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LJ Parkinson - Cowbois Royal Shakespeare Company Interview

The Royal Shakespeare Company is to stage the World Premiere of Charlie Josephine’s rollicking queer Western, Cowbois.

Set in a sleepy town in the Wild West, where the women drift through their days like tumbleweeds. Their husbands have been swept up in the goldrush and have been missing for about a year with no sign of returning. The town is almost cut off from outsiders entirely, with only one drunken sheriff for protection.

That is until a handsome bandit swaggers up to the town’s saloon looking for a place to hide from the bounty hunters on his pursuit. Jack’s explosive arrival inspires a gender revolution and stars a fire under the petticoats of every one of the towns repressed inhabitants.

The play is co-directed by Josephine and Sean Holmes with a cast including Vinnie Heaven as Jack, Sophie Melville as Miss Lillian, Lucy McCormick as Jayne and LJ Parkinson as Charley Parkhurst. The show runs in the Swan in Stratford-Upon-Avon from the 14th October until 18th November 2023

LJ Parkinson in rehearsals for Cowbois. Photo by Henri T.

During the run up the play we caught up with LJ Parkinson to discuss their role within the show.

Can you please tell me a little bit about your role of Charley Parkhurst within Cowbois?
Charley is a neon mulleted queer cowboi on a mission to bust bandits, and it just so happens that right now they’re looking for none other than Jack Cannon. Charley is like no one else in the play and once they arrive the place is never the same again.
What attracted you to want to be a part of the production?
I have wanted to work with Charlie and Sean for a very long time. I've been a big fan of Charlie's work and have been so eager to get in a room where Sean’s directing. We were actually going to be working together on a project at the Globe a few years ago, but we went into national lockdown on the first day of rehearsals so for me this is like coming full circle post that horrible virus.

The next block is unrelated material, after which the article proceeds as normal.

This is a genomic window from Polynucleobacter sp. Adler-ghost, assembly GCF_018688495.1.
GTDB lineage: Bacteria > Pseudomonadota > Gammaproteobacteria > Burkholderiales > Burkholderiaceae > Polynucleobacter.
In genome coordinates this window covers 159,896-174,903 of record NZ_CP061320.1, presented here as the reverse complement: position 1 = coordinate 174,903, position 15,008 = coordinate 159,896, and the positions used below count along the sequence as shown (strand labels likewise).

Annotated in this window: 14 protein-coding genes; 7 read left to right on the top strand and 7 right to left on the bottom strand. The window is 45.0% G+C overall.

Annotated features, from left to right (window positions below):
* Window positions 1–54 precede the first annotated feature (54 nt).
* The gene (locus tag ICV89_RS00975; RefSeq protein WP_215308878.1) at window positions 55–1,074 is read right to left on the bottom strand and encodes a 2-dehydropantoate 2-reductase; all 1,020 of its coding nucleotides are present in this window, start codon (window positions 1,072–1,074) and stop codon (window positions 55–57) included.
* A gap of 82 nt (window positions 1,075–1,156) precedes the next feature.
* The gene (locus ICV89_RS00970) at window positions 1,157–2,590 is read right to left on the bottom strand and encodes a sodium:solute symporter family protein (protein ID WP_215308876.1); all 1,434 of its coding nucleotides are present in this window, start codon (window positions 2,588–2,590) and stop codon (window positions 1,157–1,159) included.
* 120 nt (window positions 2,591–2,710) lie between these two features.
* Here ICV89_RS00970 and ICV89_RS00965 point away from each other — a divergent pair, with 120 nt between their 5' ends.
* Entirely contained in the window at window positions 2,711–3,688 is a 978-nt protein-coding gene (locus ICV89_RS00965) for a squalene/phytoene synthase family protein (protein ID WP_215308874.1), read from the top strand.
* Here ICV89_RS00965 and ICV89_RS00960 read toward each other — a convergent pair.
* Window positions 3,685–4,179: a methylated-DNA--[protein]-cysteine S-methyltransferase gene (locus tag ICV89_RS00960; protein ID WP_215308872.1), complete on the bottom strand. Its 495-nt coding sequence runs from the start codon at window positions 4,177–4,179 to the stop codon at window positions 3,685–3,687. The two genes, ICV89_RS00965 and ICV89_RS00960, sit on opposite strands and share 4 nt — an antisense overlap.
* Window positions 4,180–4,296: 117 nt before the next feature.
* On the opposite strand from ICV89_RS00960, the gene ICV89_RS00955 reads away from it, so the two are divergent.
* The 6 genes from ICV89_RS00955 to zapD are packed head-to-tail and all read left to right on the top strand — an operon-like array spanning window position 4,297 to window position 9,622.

Not only are you getting to create a new piece, you’re also getting to do it at The Royal Shakespeare Company. How has the process being going for you?
The process has been an amazing journey. The cast are so talented and skilled and we have a brilliant production team, they are the hardest working people I’ve ever met. I’ve got to learn lots of new skills from gunslinging to attempting to tap dance . Working at the RSC has been a lifelong dream for me because I come from a background where having a job in an institute like this felt like a pipe dream and now it’s a reality.. not only am I working there, I’m doing it as an authentic queer working-class performer. 
Charlie Josephine’s script explores themes of gender expression. How fulfilling has it been to be a part of the company and working on such a relevant piece of work?
It really is an amazing moment in my career to be a part of this project. I feel like what we have here is something very special and it’s so well written and superbly performed, I’ve recently said it’s like I’m living in a dejavu. I think it’s because everyday I’m committing my experience to memory. I’ve never been so happy with my work before. I think if you ask this question to any of the other cast members about how is LJ enjoying the process I think they tell you I’m probably enjoying the process the most, every day I’m very excited full of energy and can’t wait to put this in front of an audience.

LJ Parkinson in rehearsals for Cowbois. Photo by Henri T.

How much of yourself have you seen in the creative process?
It's been a very collaborative and engaging room. The casting has been very specifically selective not just for acting ability but also for devising capabilities. There is one particular scene between two characters that I cannot watch without seeing myself and becoming very emotional. I don't want to give you any spoilers but I think any gender fluid person coming to see this show would have the same reaction, it’s so tenderly written.

What keeps you inspired as an artist?
The prospect of smashing through this glass ceiling I am pressed up against the roof of.
What do you hope an audience takes away from seeing Cowbois
There’s a lot of anti-Trans rhetoric happening in the media at the moment and it’s heartbreaking that it’s coming from our country's leader and the fact that the reason he’s doing it is for clout and as a distraction from his failings makes it all the more vile. So, I hope our audiences take away a clearer understanding of the courage that it takes for a trans person to exist in a world where the toxic patriarchy is still trying to eradicate you for daring to be your authentic self even though it does not affect them in the slightest.

Cowbois runs at the Swan Theatre from Saturday 14th October until Saturday 18th November 2023. Tickets are available from

LJ Parkinson in rehearsals for Cowbois. Photo by Henri T.

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